St Helena Hospice has launched an urgent appeal to raise vital funds, after being hit heavily by the coronavirus pandemic.
After having to close their shops, the Hospice is anticipating a significant financial blow, as most money raised comes from their own stores.
The local charity supports people living with terminal illness and those facing bereavement.
Mark Jarman-Howe, St Helena Hospice’s chief executive, said:
“We’re facing a devastating loss of income because of the impact of the coronavirus.
"We have shut our shops; postponed our events; and many of you who were planning on supporting us at work, at school, at home or just out and about, have had to put a hold on your fundraising.
“As a charity, we need to raise around £2 million a year from our shops and fundraising combined, both of which will be significantly impacted for several months.
"The harsh reality of this situation is that it could have a negative impact on our ability to continue caring for thousands of local people who rely on our services every year.
“Right now, you can support us by donating to our urgent appeal so that we can continue to provide the expert and compassionate care our patients and families deserve and need.
“We are doing everything we can to protect loved ones in our care right now.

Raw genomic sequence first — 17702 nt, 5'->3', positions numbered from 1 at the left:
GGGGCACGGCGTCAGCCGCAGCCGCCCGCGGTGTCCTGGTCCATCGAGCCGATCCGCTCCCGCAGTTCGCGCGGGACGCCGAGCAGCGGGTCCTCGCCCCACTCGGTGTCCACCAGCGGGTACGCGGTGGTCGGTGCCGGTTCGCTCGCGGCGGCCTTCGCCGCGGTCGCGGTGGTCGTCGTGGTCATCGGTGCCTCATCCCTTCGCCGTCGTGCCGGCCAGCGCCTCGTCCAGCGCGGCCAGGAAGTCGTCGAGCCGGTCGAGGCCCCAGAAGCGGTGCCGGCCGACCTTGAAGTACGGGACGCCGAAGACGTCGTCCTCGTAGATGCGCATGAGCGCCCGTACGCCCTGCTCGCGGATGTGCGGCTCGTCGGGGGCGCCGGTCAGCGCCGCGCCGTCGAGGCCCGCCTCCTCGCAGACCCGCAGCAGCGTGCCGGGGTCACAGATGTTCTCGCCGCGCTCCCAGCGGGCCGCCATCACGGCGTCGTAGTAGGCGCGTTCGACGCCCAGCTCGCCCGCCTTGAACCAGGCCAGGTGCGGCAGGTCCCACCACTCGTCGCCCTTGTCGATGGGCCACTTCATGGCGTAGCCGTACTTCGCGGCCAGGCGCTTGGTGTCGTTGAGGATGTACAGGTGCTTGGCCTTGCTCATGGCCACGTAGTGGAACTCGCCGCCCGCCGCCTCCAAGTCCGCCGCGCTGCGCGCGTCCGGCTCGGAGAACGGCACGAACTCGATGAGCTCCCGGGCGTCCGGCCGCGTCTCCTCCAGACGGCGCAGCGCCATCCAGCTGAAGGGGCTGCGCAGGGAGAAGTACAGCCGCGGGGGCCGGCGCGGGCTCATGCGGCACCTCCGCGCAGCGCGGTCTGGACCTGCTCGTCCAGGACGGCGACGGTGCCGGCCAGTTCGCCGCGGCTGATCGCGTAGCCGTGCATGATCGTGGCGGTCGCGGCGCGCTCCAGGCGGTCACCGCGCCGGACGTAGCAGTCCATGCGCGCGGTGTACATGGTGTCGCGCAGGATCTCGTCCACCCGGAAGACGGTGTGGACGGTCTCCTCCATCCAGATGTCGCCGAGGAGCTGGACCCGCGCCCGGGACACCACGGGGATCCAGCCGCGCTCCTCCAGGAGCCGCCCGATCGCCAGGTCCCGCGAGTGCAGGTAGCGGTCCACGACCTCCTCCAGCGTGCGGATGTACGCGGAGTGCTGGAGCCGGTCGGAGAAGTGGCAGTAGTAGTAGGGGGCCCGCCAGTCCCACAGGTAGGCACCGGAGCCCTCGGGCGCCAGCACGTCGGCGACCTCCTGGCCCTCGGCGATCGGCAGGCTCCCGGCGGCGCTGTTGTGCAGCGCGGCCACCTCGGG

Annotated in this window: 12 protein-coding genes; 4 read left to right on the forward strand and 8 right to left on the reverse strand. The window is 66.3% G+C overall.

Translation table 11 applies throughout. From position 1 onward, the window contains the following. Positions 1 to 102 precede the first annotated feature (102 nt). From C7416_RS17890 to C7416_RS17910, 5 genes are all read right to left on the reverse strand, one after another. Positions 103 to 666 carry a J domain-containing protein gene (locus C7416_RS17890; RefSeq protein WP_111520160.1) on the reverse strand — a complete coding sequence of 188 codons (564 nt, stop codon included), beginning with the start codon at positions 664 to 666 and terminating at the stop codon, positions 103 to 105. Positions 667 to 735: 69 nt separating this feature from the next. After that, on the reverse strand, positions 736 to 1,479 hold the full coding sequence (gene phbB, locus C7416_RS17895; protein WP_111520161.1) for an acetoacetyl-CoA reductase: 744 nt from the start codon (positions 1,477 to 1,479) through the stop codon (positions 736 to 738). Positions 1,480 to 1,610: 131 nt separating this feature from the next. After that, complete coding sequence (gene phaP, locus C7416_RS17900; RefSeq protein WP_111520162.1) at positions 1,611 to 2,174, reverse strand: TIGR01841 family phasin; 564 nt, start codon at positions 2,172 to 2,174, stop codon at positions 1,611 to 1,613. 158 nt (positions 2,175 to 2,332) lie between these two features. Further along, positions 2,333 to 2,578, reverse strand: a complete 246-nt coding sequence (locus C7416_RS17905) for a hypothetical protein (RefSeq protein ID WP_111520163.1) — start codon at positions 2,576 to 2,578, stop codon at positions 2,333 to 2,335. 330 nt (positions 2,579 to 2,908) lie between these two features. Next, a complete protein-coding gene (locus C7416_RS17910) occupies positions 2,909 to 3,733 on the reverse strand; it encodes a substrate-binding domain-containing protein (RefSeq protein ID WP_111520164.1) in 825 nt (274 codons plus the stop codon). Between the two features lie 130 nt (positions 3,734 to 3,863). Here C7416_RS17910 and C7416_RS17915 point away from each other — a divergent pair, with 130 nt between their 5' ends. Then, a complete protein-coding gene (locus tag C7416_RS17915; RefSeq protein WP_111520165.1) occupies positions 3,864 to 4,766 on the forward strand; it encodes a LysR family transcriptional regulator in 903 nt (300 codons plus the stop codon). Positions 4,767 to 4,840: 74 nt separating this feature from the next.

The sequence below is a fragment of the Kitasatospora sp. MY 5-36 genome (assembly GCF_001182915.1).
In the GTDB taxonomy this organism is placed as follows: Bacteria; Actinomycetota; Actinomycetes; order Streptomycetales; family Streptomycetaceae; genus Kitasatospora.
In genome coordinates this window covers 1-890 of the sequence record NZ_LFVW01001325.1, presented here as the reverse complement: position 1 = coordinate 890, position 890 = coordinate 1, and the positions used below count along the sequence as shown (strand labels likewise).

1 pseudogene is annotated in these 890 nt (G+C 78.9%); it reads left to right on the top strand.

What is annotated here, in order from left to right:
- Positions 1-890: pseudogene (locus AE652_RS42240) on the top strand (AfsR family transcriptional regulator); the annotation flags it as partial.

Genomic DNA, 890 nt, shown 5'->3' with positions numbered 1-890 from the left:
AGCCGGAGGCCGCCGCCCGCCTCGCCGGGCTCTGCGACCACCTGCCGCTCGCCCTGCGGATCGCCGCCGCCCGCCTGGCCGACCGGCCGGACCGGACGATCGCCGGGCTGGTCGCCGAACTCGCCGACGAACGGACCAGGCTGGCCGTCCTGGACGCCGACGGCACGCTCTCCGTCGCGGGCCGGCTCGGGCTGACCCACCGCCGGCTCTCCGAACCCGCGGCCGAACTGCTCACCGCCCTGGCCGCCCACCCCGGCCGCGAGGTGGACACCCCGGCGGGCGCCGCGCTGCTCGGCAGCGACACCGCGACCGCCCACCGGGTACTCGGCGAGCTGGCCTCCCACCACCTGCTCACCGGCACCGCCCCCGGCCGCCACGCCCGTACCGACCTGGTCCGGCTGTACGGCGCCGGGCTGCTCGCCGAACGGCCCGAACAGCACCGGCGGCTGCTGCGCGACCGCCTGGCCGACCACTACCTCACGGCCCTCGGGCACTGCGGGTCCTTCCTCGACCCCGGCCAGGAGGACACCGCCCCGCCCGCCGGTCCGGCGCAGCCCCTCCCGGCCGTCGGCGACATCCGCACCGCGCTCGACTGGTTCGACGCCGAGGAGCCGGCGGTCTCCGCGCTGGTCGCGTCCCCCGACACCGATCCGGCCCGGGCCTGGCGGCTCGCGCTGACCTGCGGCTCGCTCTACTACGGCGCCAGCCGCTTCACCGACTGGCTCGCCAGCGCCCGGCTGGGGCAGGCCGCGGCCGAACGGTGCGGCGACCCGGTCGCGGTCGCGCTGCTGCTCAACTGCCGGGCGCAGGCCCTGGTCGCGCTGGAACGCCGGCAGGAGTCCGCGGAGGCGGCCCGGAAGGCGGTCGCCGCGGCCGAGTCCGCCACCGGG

“Even at this difficult time, The Hospice remains open and we continue to work tirelessly to care for our patients here if they cannot be cared for at home.
“We are receiving more than 150 calls most days, many from distressed family members, meaning our SinglePoint telephone advice team is under more pressure than ever.
“We are therefore expanding our SinglePoint and Virtual Ward services continuously to meet the demand.
"This includes moving staff over to these teams from other roles within St Helena and retraining them to provide 24/7 advice and support over the phone, freeing up our nurses to quickly respond to patients in crisis with an emergency visit.”
(Chief Executive, Mark Jarman-Howe (above) says the Hospice has seen a surge in distressed calls from family members. Picture credits: St Helena Hospice)
The Hospice's Virtual Ward is also experiencing rapid growth and can now care for eight patients at a time - it enables patients to be supported by healthcare staff and remain at home during their final days if that is what they wish to do.
They have however, closed their Day Therapy Centres in Colchester and Clacton to the public, with bereavement and counselling support now being provided over the phone.
“This is why the support of the local community is more important than ever before.
"We urgently need more funds now so we are able to continue to adapt our services to provide whatever care and support is needed to those who are facing dying, death and bereavement in north Essex.
“If you are able to, please donate whatever you can.
"Your generosity and support will allow us to face this crisis and keep your local hospice running to help our patients and families get through this difficult time.”
Anyone wishing to donate to the appeal can do so here.